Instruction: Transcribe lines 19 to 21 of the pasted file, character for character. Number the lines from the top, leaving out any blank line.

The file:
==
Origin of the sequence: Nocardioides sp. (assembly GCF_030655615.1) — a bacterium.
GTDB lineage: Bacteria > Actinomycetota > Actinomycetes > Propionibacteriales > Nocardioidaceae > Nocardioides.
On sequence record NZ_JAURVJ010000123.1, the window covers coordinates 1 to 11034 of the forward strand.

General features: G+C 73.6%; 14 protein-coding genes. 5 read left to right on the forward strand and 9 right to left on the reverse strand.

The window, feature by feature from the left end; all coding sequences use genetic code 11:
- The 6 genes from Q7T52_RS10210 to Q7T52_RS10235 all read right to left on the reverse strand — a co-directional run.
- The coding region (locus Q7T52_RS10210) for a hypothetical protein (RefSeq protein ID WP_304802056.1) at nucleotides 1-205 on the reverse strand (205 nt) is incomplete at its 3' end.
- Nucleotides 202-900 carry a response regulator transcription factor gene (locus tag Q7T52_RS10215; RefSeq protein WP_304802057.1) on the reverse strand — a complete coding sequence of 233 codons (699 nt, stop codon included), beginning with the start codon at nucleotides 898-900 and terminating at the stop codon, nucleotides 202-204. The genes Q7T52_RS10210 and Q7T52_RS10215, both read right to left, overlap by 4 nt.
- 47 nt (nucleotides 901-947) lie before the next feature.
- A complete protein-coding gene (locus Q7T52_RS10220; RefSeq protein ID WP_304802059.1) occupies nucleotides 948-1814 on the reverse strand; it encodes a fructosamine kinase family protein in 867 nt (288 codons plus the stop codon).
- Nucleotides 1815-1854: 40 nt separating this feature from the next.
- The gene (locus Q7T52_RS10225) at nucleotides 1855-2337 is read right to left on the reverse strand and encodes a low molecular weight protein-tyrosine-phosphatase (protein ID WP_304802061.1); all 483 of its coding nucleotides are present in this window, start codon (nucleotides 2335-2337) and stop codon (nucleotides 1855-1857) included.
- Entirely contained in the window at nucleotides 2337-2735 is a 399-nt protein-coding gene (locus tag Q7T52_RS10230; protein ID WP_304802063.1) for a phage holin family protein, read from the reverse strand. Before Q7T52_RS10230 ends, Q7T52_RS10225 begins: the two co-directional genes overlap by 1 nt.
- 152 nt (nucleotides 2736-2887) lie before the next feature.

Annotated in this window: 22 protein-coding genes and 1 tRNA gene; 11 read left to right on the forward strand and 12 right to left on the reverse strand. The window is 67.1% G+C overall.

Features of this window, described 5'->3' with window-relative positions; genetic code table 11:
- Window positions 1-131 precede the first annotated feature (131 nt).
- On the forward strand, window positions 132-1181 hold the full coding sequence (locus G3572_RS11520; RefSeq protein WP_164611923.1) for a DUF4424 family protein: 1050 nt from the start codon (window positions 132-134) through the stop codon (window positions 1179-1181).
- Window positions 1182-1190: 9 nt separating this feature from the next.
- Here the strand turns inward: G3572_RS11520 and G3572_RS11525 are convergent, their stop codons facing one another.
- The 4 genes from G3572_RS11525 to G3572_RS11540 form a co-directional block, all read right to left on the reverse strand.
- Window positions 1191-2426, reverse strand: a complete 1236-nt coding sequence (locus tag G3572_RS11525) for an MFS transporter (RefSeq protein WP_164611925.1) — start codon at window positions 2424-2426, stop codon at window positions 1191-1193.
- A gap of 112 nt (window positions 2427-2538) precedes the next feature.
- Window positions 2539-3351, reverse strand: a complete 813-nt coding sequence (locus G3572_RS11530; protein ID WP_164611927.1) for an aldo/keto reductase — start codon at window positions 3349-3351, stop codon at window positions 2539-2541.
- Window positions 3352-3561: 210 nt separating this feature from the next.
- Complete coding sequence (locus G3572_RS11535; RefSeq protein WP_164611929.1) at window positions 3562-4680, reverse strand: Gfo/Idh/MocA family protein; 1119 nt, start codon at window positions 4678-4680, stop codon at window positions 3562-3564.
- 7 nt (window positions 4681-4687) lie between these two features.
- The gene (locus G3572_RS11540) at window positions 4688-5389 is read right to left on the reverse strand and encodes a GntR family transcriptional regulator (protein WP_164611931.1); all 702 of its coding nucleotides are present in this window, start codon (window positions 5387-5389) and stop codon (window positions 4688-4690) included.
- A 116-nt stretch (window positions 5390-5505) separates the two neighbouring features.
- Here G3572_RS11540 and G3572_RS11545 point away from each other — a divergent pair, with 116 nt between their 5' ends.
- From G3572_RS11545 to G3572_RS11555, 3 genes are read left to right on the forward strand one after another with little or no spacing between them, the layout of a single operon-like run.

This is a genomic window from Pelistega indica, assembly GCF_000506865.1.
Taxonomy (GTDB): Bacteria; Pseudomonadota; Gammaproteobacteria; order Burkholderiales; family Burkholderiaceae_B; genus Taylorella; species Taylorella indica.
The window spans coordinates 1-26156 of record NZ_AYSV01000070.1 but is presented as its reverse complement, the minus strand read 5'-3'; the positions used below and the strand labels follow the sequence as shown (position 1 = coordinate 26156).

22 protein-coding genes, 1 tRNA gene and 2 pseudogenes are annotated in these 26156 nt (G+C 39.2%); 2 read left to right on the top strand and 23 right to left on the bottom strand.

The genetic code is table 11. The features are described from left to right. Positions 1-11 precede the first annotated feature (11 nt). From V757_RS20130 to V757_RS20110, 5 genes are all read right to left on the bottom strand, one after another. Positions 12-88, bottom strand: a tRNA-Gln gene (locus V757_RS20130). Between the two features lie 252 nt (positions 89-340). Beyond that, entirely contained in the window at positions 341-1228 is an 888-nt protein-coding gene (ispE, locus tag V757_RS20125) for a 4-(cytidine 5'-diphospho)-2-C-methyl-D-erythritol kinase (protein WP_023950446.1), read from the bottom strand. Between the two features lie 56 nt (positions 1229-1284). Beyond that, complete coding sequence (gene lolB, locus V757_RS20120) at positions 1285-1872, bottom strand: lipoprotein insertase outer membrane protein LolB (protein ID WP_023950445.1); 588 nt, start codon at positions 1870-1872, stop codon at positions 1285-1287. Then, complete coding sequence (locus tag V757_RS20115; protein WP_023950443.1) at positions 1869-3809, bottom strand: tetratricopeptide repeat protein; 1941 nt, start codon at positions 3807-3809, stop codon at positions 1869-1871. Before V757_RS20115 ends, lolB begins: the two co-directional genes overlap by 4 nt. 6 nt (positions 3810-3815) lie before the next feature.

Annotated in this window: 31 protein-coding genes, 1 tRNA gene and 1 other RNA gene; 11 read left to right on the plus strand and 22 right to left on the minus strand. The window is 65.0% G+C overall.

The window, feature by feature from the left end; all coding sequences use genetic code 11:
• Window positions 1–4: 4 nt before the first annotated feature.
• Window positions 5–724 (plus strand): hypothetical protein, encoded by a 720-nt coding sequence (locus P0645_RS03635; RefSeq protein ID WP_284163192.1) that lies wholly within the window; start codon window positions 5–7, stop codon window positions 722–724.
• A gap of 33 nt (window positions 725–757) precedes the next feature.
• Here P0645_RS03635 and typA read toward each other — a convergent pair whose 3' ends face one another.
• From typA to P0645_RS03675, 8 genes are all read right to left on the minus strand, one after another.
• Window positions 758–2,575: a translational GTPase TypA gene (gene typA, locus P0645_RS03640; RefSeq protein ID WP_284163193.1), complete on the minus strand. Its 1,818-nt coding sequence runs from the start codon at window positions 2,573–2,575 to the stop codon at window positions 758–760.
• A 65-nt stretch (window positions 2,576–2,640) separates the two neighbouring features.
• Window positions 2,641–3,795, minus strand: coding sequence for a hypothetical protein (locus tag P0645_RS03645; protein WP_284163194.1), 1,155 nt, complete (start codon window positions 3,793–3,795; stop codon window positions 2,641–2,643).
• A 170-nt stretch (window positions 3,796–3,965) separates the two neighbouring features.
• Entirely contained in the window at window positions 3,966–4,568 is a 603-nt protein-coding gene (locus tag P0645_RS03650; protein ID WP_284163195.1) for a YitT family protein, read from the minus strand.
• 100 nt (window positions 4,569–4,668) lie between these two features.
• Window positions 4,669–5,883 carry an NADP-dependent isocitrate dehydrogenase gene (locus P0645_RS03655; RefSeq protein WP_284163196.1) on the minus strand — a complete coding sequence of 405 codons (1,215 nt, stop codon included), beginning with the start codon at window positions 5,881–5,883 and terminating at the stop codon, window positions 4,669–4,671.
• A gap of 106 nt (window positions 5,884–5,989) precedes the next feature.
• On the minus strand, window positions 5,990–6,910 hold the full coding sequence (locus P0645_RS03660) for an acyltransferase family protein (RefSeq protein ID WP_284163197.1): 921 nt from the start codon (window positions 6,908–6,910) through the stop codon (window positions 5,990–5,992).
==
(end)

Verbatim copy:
- Window positions 1182-1190: 9 nt separating this feature from the next.
- Here the strand turns inward: G3572_RS11520 and G3572_RS11525 are convergent, their stop codons facing one another.
- The 4 genes from G3572_RS11525 to G3572_RS11540 form a co-directional block, all read right to left on the reverse strand.